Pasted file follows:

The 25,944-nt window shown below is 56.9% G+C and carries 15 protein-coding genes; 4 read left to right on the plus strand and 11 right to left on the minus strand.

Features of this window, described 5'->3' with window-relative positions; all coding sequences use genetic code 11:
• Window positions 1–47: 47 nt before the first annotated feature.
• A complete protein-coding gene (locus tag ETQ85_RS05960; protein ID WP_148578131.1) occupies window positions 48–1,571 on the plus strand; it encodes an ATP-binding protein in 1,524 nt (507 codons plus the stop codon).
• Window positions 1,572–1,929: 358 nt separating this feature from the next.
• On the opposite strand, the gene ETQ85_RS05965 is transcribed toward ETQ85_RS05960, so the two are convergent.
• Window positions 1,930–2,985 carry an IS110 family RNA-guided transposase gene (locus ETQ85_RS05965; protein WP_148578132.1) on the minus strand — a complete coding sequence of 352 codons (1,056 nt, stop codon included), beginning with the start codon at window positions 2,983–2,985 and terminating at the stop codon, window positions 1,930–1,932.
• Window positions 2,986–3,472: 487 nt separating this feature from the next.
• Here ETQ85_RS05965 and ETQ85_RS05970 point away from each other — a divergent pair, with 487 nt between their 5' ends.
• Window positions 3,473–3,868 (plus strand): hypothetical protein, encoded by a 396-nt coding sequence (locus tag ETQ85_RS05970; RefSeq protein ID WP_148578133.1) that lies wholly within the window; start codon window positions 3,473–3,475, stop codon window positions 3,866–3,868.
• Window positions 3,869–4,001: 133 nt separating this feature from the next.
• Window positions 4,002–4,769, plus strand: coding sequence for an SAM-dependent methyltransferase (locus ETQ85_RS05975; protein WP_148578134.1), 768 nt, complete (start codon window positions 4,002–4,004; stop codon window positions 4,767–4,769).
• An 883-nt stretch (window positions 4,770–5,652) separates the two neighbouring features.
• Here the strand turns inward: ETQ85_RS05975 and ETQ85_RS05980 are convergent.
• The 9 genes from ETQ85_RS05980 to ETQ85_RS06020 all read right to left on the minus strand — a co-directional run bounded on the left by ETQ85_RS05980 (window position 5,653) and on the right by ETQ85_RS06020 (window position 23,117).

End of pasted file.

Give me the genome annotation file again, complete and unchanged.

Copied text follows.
The 25,944-nt window shown below is 56.9% G+C and carries 15 protein-coding genes; 4 read left to right on the plus strand and 11 right to left on the minus strand.

Features of this window, described 5'->3' with window-relative positions; all coding sequences use genetic code 11:
• Window positions 1–47: 47 nt before the first annotated feature.
• A complete protein-coding gene (locus tag ETQ85_RS05960; protein ID WP_148578131.1) occupies window positions 48–1,571 on the plus strand; it encodes an ATP-binding protein in 1,524 nt (507 codons plus the stop codon).
• Window positions 1,572–1,929: 358 nt separating this feature from the next.
• On the opposite strand, the gene ETQ85_RS05965 is transcribed toward ETQ85_RS05960, so the two are convergent.
• Window positions 1,930–2,985 carry an IS110 family RNA-guided transposase gene (locus ETQ85_RS05965; protein WP_148578132.1) on the minus strand — a complete coding sequence of 352 codons (1,056 nt, stop codon included), beginning with the start codon at window positions 2,983–2,985 and terminating at the stop codon, window positions 1,930–1,932.
• Window positions 2,986–3,472: 487 nt separating this feature from the next.
• Here ETQ85_RS05965 and ETQ85_RS05970 point away from each other — a divergent pair, with 487 nt between their 5' ends.
• Window positions 3,473–3,868 (plus strand): hypothetical protein, encoded by a 396-nt coding sequence (locus tag ETQ85_RS05970; RefSeq protein ID WP_148578133.1) that lies wholly within the window; start codon window positions 3,473–3,475, stop codon window positions 3,866–3,868.
• Window positions 3,869–4,001: 133 nt separating this feature from the next.
• Window positions 4,002–4,769, plus strand: coding sequence for an SAM-dependent methyltransferase (locus ETQ85_RS05975; protein WP_148578134.1), 768 nt, complete (start codon window positions 4,002–4,004; stop codon window positions 4,767–4,769).
• An 883-nt stretch (window positions 4,770–5,652) separates the two neighbouring features.
• Here the strand turns inward: ETQ85_RS05975 and ETQ85_RS05980 are convergent.
• The 9 genes from ETQ85_RS05980 to ETQ85_RS06020 all read right to left on the minus strand — a co-directional run bounded on the left by ETQ85_RS05980 (window position 5,653) and on the right by ETQ85_RS06020 (window position 23,117).